Shark that attacked Central Coast swimmer may be one of world’s largest


The shark that attacked a Central Coast swimmer in Monterey Bay last week may be one of the largest great whites in the world. [Newsweek]

Shortly before 11 a.m. on June 22, the shark attacked Steve Bruemmer, 62, in the water off Lovers Point Beach in Pacific Grove. Bruemmer suffered major bites to his stomach and leg. He was also bitten on the arms.

A surfer and two paddle boarders heard Bruemmer’s cries for help. They found Bruemmer surrounded by a pool of blood, and bone in his leg was fully showing.

The surfer and paddle boarders pulled Bruemmer to shore, saving his life. Bruemmer received medical attention and was transported in an ambulance to a hospital.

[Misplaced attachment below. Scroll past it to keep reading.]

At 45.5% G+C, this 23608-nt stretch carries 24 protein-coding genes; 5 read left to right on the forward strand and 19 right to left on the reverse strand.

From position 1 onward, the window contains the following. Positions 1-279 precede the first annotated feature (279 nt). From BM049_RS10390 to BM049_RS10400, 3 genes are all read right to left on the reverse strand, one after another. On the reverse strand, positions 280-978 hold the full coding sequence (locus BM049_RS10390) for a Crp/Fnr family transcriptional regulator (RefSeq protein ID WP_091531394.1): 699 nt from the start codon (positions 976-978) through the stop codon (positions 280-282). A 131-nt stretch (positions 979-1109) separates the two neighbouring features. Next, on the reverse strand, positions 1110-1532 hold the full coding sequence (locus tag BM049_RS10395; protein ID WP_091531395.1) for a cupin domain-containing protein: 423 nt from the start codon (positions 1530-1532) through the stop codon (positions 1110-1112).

Doctors say Bruemmer lost a tremendous amount of blood, but the bites he suffered did not result in any major injuries. The Monterey man is expected to make a full recovery.

Following the attack, the California Department of Fish and Wildlife conducted a forensic examination of the bites and concluded the shark was a white. Fish and Wildlife refers to the same species commonly referred to as great whites, as a white.

Bruemmer noted that experts said the shark could have been up to 20 feet long, possibly making it one of the largest great whites in the world.

The largest known great white shark is Deep Blue, which is 20 feet long and weighs more than 5,500 pounds. Deep Blue is thought to be more than 50 years old.

Clarification: Fish and Wildlife did not estimate the size of the shark that attacked Bruemmer.